Difficulty with handwriting is one of the most common child development issues we see in our school-based occupational therapy practice. While I have lots of great handwriting ideas and strategies in my OT bag of tricks, this one is one of my favorites.
Many kids have trouble with using appropriate sizing and alignment in their writing. I typically approach this issue by teaching the lowercase letters in three separate groups: the TALL lowercase letters, the SHORT lowercase letters, and the TAIL lowercase letters.
I demonstrate that the TALL lowercase letters (b d f h k l t) touch the top handwriting line and the bottom line. We practice these for a few sessions with LOTS of consistent verbal prompting (Me: “Where do the TALL lowercase letters touch?” Kids: “Top and bottom!”)
Then, I move on to the SHORT lowercase letters (a c e i m n o r s u v w x z), showing the kids that these letters touch the dotted line and the bottom line. Again, LOTS of verbal prompting about where these letters touch.
Finally, we tackle the TAIL lowercase letters (g j p q y), showing that these letters touch the dotted line and have a tail that hangs down below the bottom line. Once again with the verbal prompting.
As I teach each group of letters, I highlight the corresponding lines on the paper to bring visual awareness to where each letter should touch. Try this printable Tall, Short, Tail Handwriting Practice Sheet.
What are your favorite handwriting tips and tricks? Leave a comment below or share them with us on our Facebook page!
photo credit: GoodNCrazy via photopin cc text added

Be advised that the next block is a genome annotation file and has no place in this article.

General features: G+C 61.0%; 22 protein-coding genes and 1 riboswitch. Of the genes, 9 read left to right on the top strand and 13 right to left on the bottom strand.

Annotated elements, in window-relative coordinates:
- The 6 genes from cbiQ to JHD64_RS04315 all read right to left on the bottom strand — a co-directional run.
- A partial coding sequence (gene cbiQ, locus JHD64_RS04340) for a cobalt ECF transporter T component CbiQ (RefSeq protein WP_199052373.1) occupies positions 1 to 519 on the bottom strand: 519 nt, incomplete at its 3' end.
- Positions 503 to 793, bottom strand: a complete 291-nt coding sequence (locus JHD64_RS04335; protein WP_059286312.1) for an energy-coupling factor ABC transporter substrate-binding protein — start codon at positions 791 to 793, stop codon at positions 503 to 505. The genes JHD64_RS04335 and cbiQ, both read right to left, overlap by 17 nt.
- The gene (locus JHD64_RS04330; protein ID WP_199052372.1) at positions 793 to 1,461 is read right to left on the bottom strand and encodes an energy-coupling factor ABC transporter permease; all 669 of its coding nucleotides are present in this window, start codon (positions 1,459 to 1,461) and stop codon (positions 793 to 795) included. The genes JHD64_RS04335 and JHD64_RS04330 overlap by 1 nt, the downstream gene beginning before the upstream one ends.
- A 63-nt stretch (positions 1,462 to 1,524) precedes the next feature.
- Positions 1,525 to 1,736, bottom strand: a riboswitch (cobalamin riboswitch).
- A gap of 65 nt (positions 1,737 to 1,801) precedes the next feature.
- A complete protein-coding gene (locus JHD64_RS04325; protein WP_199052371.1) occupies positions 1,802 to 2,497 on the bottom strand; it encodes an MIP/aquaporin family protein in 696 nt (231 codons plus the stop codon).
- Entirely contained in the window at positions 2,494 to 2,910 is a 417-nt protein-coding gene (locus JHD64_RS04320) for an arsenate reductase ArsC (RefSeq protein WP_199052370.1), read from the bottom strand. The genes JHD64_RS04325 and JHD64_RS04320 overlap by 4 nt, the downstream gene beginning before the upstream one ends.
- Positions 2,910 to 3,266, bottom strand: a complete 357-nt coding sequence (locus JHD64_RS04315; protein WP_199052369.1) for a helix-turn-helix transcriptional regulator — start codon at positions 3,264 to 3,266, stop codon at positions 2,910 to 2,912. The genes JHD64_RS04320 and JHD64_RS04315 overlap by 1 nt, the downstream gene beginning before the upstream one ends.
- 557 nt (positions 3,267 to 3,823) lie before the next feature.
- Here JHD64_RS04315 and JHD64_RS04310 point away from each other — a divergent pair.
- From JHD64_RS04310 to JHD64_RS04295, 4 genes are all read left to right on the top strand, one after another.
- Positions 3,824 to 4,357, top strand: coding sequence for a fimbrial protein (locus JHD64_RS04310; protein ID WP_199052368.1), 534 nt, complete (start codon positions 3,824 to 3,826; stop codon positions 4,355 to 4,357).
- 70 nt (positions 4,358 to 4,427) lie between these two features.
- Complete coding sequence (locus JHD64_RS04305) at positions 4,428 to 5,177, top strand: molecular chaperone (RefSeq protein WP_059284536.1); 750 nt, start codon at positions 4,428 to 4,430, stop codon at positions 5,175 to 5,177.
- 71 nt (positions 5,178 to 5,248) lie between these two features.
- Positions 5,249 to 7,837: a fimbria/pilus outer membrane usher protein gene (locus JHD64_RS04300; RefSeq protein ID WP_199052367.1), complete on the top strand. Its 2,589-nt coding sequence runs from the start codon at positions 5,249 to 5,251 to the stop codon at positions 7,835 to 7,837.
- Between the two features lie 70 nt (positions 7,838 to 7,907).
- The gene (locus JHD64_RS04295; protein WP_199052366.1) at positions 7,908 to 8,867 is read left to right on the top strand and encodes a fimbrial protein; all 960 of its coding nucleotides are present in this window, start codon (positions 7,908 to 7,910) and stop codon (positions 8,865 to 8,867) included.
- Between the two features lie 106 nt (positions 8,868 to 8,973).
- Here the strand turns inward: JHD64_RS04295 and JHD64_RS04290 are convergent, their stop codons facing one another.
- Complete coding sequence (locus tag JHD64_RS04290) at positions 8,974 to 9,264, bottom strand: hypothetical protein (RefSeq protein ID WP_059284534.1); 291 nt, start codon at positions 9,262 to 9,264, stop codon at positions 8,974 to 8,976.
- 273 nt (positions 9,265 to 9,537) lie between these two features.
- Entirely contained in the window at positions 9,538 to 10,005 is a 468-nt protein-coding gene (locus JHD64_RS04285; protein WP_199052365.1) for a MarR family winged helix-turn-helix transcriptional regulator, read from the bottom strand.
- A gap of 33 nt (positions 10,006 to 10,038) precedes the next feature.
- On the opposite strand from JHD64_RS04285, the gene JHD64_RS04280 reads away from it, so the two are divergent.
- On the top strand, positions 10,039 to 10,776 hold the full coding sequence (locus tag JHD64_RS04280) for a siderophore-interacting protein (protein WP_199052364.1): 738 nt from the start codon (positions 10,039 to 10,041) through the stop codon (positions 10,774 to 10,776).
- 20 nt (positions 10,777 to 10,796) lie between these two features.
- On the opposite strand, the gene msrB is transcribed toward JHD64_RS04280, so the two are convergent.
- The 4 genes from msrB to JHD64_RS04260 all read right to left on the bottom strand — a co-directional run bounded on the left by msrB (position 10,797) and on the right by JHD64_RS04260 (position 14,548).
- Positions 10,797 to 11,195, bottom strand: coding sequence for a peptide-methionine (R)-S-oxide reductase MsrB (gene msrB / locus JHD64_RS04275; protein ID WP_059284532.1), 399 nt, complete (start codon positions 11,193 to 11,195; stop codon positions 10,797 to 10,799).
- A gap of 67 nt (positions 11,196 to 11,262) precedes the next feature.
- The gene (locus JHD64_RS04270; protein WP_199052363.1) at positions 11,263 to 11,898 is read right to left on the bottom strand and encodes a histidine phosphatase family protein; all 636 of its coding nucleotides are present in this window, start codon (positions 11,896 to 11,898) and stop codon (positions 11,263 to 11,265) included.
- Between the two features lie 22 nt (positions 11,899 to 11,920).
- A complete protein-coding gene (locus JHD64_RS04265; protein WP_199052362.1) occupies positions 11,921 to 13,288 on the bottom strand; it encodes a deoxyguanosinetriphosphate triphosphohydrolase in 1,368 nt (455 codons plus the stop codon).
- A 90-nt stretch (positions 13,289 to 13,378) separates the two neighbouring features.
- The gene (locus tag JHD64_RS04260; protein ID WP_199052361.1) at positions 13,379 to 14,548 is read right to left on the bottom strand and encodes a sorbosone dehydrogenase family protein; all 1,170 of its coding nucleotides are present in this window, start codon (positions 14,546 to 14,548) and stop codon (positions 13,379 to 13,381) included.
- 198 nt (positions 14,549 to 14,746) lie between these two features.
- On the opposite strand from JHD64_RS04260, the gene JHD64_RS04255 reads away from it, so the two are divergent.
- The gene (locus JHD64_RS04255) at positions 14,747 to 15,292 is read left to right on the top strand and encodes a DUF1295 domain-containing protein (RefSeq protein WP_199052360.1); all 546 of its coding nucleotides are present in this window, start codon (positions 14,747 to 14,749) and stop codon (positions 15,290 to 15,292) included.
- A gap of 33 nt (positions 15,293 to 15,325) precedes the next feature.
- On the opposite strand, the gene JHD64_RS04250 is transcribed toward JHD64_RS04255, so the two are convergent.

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Amanda McGraw says
Great advice! I’m going to use this with my soon to be kindergartener! My son struggled with writing so we’ve done a few things to help:
1) core strengthening and hand strengthening exercises (tennis ball face with a mouth cut open to “feed” with coins and dry pasta, modeling clay with coins to find in it), 2) other exercises like swinging and bouncing on an exercise ball before writing, 3) yoga to calm the mind before writing and 4) breaking the writing work up into smaller pieces so it isn’t overwhelming, 5) typing out what he wants to write and then he copies it down once his thoughts are organized
Great advise. When our son was in year one, he didn’t quite understand the whole concept of differently sized letters neither. I did a little internet search and found a page showing a giraffe, a monkey and a chicken. The tall letters are giraffe letters, the long tailed letters are monkey letters and the short letters are chicken letters. It is basically exactly what you described here, just with different names. it caught on straight away and he never forgot.
Hi Lyn! I LOVE this! The monkey, chicken, and giraffe are the perfect way to give the concept even more visual appeal! Thanks so much for stopping by and for the great idea!! :)
Kelli Broadhart says
Thanks for the practice sheet! My son is currently in this situation.